Color Coordinating Chart

A lesson in color.

A color coordinating chart is based on the color wheel we all know from art class. Keep reading to find out how to incorporate your color wheel knowledge into your wardrobe.

The Basics

When you look at a color chart, you'll see the following twelve colors:

  • Red
  • Red-violet
  • Violet
  • Blue-violet
  • Blue
  • Blue-green
  • Green
  • Yellow-green
  • Yellow
  • Yellow-orange
  • Orange
  • Red-orange

Those basic, vivid colors that you see are called hues. If you add white to any of them, you're changing the tint. Adding white to violet will create lavender, for example, or adding white to red will create pink.

On the other hand, adding black (shading) to purple will create plum; adding black to red will create burgundy. You can also change the tone of a color by adding white and black for gray. This is considered changing the tone.

By making these types of adjustments, you can come up with any color you would like. Where they are relative to the other colors on the chart is what makes them easy or difficult to coordinate.

Positioning on a Color Coordinating Chart

How you know if colors match or complement each other depends upon their location on the chart.

Similar colors are side-by-side on the wheel, so yellow and yellow-green, for example, are similar colors. These are easy to coordinate. A tie with a red-orange pattern looks perfect against a red shirt. When colors are so close together on the wheel, it's very easy to pair them up. Choose one main color and then accessorize with surrounding colors.

Have you ever heard of warm colors vs. cool colors? This is where they come into play. In most cases, your best bet is to pair cool colors with cool colors (greens, blues, violets) and warm with warm colors (reds, yellows, oranges). You can create a stunning combination by choosing two cool tones and one warm, or vice-versa. Ask Andy about Clothes suggests a navy suit, light blue shirt, and red tie.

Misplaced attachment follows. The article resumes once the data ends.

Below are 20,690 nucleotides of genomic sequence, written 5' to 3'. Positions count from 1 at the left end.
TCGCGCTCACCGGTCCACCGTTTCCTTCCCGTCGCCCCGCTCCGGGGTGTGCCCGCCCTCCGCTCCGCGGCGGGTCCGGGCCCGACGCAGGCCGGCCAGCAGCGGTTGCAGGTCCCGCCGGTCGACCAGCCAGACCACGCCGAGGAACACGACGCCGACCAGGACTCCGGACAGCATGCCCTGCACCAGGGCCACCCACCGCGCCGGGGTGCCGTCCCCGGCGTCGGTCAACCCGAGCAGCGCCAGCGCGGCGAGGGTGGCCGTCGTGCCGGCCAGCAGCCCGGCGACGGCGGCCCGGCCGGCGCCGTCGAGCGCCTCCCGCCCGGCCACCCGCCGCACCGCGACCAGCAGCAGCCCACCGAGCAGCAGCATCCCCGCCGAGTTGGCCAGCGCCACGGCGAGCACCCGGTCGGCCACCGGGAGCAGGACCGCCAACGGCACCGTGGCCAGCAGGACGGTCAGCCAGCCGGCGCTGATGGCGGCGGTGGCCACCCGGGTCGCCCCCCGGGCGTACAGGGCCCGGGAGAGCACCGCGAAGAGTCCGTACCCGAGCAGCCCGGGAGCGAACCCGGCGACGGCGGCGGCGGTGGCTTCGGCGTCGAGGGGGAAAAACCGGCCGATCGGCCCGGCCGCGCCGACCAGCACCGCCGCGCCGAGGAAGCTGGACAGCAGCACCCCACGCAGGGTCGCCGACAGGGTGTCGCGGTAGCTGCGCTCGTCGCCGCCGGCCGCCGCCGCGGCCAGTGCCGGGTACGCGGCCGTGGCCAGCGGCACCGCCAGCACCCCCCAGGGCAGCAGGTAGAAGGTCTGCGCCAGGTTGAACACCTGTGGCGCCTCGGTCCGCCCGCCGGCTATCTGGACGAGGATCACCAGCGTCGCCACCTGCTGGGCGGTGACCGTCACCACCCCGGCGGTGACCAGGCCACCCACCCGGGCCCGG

Complementary colors are opposite from each other on the wheel. Green and red, yellow and violet, etc, are a few examples. These are the hardest to pair together. Though they "complement" each other, you won't want to pair them together at their fullest strengths. You won't want to wear royal blue pants with a bright orange sweater, for example, but an orange sweater and navy blue pants (add black to blue) can look great.

There are no rules here, just experimentation. Sometimes darks and vivid complementary colors work well together, whereas at other times dark and dull combinations are best.

Contrasting colors, like red and blue, or orange and violet, have three colors between them. These are tricky to pair together. To put red and blue together, for example, a vivid red with a darkened blue (navy) works best. Vivid red and vivid blue will compete too much and confuse the eye. Pairing these types of colors together takes a similar eye as the complementary color palette.

Lights, Darks, Dulls, Vivids, and Achromatics

What happens when you adjust the tone (amount of gray), the tint (amount of white), or shade (amount of black)?


Pairing lights with lights gives an Easter egg effect. It's best to pair light colors with dark gray or black. If the color is only a step or two away from white when it comes to lightness, stick with the dark gray to avoid too much contrast.

Darks and vivids pair well together, as do darks (though not darkest) with very light colors. Dull colors, those mixed with gray, look best with darks, too. Don't pair the darkest of darks with the lightest colors, since the darks will overwhelm the lights rather than creating a balanced look.


Achromatic colors, or shades of black and gray, are some of the easiest to coordinate. They all complement each other, of course, and adding a splash of color here and there is no big deal, either. Almost every other color goes well with them. The exceptions are colors that have too much gray in them already. Brown is a good example, as it does not pair well with black or gray.

While the achromatics are all neutrals and pair well with almost everything else, other neutrals are not considered achromatics. Tans, khakis, and browns, for example, are neutral colors and still wear well with almost everything else (what doesn't go with khakis?).

Monochromatic Attire

When in doubt, you can always choose one color from the color coordinating chart and shift its tint and shade to create a no-fail combination. If you've ever seen a navy blue suit paired with a light blue shirt and a dark blue tie, you know just how polished one single color can look.

The Bottom Line

The bottom line to dressing yourself is creating contrast. Choosing colors too close together will make your attire look drab. Too much contrast, on the other hand, will look too shocking and overdone. Everything in moderation!

Color Coordinating Chart